'A Long History of Bias'

J$P Instant Transcript! John Hinderaker of Power Line on the career of Dan Rather.

From Fox News Live, March 8 2005:

JON SCOTT [FOX NEWS]: Dan Rather is set to end his 24-year run as anchor of the CBS Evening News--that's happening tomorrow. But Rather isn't exactly getting the happiest sendoff you might imagine. He's leaving under something of a cloud tarnished by last fall's discredited story about President Bush's military service. Former CBS anchor Walter Cronkite says Rather's replacement, Bob Schieffer, is long overdue. So how will the longtime anchor be remembered? Joining us now, cofounder of Power Line, one of the bloggers who broke the CBS scandal story, John Hinderaker. John, good morning.


SCOTT: Well, so he's had a 24-year career at CBS. A lot of people look to him for their nightly news. I'm guessing you're not going to be one of those who remembers his tenure fondly.

HINDERAKER: Well actually, fewer and fewer people have been looking to Dan Rather for the source of their nightly news. And when I read Walter Cronkite's comments it seemed that what he was mostly concerned about was the low ratings in recent years. But you're right. I don't think this is going to be a big blow to broadcast journalism.

SCOTT: Cronkite hit him pretty hard, saying that he thought Rather's replacement was long overdue.

HINDERAKER: Well he did. As I say, his concern seemed to be mostly about ratings. But I think what's really significant here is that Rather's retirement was obviously accelerated by the 60 Minutes story that he presided over, and the fake documents that they tried to present.

SCOTT: Yeah, well he's never really said that those documents were fakes. I mean, there seems to be at least an indication among some at CBS, Mary Mapes, the producer of the story, and so forth, that they got it right.

HINDERAKER: You're absolutely right, and that's just a scandal. Dan Rather was on the David Letterman show the other night, and he was trying to kind of pursue the idea that these documents may have been genuine after all. Mary Mapes has continued to say that, and that's just ridiculous. If you look at the Thornburgh report, and of course very few people have actually read it, it lays out in great detail all the reasons why it's just obvious that these documents are fakes. It attaches as an appendix a report from a document examiner that says the documents are fakes. It talks about the many errors, not just in typography and format, but above all in content. The contents of these documents have been shown to be wrong.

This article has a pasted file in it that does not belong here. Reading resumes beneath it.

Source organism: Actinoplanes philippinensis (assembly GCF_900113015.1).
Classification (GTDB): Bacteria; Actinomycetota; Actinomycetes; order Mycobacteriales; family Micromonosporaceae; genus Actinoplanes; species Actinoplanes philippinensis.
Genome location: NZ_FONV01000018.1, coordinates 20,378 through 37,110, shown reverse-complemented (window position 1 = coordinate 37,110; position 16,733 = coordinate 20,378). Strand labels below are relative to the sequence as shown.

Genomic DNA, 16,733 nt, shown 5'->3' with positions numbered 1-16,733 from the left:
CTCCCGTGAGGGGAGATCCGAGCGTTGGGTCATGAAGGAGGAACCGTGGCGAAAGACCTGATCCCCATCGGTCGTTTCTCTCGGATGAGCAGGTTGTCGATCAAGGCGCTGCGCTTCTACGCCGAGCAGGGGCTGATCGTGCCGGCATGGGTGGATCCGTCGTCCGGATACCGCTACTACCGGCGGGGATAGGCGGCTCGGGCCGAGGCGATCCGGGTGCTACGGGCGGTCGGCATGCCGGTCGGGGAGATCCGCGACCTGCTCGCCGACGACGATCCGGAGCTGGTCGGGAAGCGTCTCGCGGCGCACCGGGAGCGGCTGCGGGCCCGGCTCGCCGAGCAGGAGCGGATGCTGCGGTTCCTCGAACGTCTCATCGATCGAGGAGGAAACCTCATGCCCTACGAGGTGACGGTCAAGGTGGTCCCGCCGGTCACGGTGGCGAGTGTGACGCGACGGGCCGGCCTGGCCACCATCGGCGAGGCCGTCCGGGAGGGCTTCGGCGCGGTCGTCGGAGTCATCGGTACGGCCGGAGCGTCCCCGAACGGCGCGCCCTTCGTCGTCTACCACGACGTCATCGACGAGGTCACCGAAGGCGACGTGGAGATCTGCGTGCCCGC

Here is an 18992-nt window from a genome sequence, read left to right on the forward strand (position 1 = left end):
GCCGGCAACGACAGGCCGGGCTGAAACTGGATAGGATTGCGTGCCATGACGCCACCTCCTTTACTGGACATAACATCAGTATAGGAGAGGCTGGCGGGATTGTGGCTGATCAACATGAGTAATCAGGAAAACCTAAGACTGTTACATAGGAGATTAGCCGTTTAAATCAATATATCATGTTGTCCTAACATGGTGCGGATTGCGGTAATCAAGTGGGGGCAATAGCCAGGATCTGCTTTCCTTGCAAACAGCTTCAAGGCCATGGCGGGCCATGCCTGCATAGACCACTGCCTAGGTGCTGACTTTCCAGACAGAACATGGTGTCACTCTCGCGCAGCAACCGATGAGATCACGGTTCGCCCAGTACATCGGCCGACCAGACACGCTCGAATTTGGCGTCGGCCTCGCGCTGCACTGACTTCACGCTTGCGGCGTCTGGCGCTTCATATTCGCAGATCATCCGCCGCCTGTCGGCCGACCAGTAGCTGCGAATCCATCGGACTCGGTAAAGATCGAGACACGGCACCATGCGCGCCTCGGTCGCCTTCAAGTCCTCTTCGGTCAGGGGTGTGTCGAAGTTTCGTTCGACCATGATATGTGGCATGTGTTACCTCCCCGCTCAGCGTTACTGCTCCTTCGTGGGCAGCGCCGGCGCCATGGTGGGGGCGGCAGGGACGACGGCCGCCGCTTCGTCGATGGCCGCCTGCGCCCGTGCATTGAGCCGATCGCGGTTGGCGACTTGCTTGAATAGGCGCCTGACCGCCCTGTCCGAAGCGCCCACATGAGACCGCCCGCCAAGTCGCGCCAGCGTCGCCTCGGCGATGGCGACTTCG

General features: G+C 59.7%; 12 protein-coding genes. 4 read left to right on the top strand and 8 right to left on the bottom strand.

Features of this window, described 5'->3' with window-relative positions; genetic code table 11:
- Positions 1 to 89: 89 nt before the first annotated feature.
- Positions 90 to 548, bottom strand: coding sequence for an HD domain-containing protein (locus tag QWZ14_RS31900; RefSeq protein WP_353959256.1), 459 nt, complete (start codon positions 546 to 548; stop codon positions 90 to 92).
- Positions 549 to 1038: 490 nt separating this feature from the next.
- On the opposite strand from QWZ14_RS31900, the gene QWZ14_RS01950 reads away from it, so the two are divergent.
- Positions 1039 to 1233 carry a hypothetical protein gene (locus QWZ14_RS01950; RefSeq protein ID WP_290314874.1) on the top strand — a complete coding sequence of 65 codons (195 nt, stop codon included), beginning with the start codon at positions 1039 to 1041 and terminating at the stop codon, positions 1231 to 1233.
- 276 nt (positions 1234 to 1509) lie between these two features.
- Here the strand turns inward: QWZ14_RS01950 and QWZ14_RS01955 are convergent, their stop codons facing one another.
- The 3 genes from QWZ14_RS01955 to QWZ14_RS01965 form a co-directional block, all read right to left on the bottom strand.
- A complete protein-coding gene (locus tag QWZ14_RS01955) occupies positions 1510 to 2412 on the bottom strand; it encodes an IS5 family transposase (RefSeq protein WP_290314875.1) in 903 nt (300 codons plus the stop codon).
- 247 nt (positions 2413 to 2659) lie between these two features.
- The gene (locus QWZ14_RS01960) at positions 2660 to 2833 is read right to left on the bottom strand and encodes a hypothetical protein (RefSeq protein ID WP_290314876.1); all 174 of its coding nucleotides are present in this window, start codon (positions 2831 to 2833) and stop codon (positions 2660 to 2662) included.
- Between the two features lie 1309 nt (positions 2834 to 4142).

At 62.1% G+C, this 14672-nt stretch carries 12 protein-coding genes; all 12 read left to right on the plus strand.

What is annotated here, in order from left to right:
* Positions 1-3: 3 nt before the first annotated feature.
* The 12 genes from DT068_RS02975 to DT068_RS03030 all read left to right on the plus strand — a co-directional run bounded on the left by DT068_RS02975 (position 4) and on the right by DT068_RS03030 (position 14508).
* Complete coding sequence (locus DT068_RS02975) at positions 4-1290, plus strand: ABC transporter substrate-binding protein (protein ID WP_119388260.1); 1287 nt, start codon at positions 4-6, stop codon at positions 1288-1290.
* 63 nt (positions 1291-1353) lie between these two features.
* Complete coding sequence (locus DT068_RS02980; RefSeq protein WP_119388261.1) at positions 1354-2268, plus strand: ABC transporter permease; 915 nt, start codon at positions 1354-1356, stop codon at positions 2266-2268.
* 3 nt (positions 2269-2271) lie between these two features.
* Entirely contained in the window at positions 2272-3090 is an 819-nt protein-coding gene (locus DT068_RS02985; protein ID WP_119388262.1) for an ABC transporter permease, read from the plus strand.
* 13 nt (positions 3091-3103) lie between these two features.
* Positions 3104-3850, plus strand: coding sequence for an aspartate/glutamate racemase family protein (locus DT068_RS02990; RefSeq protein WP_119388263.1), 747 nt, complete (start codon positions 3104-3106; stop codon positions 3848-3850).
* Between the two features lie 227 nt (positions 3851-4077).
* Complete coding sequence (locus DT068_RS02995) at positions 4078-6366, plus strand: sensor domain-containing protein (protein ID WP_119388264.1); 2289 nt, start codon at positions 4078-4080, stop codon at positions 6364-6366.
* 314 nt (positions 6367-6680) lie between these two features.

SCOTT: A lot of people had those documents for years before CBS decided to run with them, and a lot of people were dubious. Can you blame it on Rather? I mean, can you say that he's the guy who really is responsible for that report when the other folks got fired?

HINDERAKER: Well, I don't know. If you read the Thornburgh report, clearly Mary Mapes was the person who was in the eye of that hurricane. The Thornburgh report presents Dan Rather as somebody who is detached, had very little to do with the story. If you remember Ted Baxter on the old Mary Tyler Moore show, that's how Dan Rather comes off in the Thornburgh report. They say that it's not clear that he'd ever even read the script for the report until he read it on-air on September 8th. So it's very hard to say how much personal responsibility Dan Rather had for that story, but certainly as the anchor who presented the story, as a very senior executive of CBS News, he took responsibility for it.

SCOTT: I think a lot of Americans still have a great fondness for Walter Cronkite. He was sort of the country's grandfather in many respects. How do you think folks are going to remember Dan Rather? Not that he's retiring--I mean, he still supposedly is going to go to work at 60 Minutes Wednesday.

HINDERAKER: Yeah, we'll see how much that happens. We'll also see whether 60 Minutes Wednesday even continues. I think the ratings there are pretty low. I don't know how people are going to remember Dan Rather. I personally have always found his kind of, his mannerisms kind of endearing. His little Texas sayings, and the fact that he's not as slick and as smooth as a lot of the modern anchormen. Personally I always found that kind of endearing. But I think it is true, as conservatives have said for a long time, that Dan Rather has a long history of bias that's been expressed in the way that he's talked about the issues. And I think that's a big part of how he will be remembered.

SCOTT: John Hinderaker, the cofounder of PowerLine.blog--err, PowerLine.com, the blog. Thank you.

HINDERAKER: Thank you.

posted: Tue - March 8, 2005 at 10:11 AM       j$p  send